Among the many mysteries surrounding the ancient Mexican metropolis of Teotihuacan, one has been especially hard to crack: how did its residents use the many signs and symbols found on its murals and ritual sculptures?
The city’s towering pyramids reopened to visitors earlier this month as pandemic restrictions eased. But perhaps its most interesting and extensively-excavated neighbourhood, featuring a patio floor with rare painted symbols, or glyphs, remains off-limits to tourists.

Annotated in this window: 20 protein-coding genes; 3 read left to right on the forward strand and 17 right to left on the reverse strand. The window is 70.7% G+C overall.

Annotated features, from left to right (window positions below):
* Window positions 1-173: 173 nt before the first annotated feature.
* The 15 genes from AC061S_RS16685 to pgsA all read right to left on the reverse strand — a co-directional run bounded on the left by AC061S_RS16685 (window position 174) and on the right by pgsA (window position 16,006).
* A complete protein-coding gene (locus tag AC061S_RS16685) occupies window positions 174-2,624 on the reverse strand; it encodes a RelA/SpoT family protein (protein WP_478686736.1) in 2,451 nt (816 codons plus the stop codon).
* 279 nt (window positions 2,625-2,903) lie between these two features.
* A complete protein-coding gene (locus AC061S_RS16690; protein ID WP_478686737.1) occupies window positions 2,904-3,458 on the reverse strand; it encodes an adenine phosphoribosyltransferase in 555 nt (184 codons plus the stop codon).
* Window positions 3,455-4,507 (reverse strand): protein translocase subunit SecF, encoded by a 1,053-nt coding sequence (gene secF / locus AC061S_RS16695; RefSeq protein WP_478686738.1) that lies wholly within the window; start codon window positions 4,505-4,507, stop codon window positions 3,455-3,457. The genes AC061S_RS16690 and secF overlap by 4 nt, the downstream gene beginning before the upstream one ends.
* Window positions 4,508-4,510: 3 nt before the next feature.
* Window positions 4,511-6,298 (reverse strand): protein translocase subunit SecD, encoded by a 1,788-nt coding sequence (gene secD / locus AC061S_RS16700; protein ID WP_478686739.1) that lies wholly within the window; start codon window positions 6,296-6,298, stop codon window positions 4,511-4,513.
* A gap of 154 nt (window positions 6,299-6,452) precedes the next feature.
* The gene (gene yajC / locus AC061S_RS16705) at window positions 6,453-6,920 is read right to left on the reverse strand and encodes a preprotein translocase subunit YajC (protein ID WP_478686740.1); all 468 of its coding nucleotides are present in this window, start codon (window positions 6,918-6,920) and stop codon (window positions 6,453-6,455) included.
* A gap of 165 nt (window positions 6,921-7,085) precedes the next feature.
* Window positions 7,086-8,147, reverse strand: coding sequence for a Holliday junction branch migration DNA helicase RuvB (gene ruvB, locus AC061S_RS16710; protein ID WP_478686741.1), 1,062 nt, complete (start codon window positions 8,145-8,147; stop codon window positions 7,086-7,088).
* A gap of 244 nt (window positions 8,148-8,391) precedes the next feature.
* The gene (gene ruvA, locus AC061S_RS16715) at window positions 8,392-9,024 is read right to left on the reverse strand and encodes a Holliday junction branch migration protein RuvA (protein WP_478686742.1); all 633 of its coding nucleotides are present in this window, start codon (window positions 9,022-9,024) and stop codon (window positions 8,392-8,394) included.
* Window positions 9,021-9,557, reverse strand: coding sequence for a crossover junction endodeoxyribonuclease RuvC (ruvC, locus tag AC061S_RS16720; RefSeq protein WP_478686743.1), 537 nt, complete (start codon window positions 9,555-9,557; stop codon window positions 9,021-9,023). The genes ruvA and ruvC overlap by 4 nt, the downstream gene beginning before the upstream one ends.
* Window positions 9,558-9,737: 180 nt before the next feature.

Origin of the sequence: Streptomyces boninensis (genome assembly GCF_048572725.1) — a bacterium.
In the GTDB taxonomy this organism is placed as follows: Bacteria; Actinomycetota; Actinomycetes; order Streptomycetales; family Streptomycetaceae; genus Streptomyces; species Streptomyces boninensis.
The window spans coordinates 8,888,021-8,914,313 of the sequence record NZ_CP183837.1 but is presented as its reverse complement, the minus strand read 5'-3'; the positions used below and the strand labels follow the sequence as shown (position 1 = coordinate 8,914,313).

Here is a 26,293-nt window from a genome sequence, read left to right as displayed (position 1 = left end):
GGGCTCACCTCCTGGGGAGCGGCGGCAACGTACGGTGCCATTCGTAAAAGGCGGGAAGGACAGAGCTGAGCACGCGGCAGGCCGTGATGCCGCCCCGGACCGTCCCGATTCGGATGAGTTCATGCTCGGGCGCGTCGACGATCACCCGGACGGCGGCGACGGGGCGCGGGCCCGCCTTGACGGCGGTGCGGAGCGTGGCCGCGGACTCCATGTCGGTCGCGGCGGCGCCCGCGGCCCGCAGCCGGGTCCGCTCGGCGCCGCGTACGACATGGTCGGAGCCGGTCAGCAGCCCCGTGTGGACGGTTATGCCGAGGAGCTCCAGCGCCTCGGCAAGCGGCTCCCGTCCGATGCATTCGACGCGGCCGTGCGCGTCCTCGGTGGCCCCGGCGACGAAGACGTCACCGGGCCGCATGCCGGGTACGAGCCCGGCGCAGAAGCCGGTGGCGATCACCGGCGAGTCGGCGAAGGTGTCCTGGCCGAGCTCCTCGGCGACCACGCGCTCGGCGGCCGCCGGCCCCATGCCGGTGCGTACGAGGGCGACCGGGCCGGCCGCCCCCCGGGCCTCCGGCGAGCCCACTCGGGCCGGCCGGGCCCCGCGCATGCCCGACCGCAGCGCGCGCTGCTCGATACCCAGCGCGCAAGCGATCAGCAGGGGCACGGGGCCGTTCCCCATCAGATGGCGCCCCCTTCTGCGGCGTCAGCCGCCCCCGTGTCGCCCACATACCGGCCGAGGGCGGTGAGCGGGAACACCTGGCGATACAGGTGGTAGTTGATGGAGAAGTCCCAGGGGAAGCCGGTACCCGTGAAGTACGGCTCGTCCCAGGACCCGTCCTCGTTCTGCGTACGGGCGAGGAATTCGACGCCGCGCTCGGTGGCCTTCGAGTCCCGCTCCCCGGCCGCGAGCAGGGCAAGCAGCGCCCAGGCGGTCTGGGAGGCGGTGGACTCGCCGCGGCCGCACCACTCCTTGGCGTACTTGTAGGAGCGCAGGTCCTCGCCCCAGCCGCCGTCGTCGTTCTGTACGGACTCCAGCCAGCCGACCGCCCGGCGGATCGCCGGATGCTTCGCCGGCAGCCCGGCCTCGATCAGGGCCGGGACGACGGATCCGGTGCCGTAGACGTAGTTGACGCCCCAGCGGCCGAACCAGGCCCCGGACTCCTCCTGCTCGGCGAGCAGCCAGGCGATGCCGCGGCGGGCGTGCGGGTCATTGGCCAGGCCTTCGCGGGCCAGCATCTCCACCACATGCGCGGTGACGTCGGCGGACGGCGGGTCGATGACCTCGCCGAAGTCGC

The discovery in the 1990s of the puzzling red glyphs, most laid out in neat columns, has led a growing number of scholars to question the long-held view that writing was absent from the city, which thrived from roughly 100 B.C. to 550 A.D.
Their ultimate ambition is to harness the steady drip of new finds to one day mimic the success their peers have had decoding ancient Maya or Egyptian…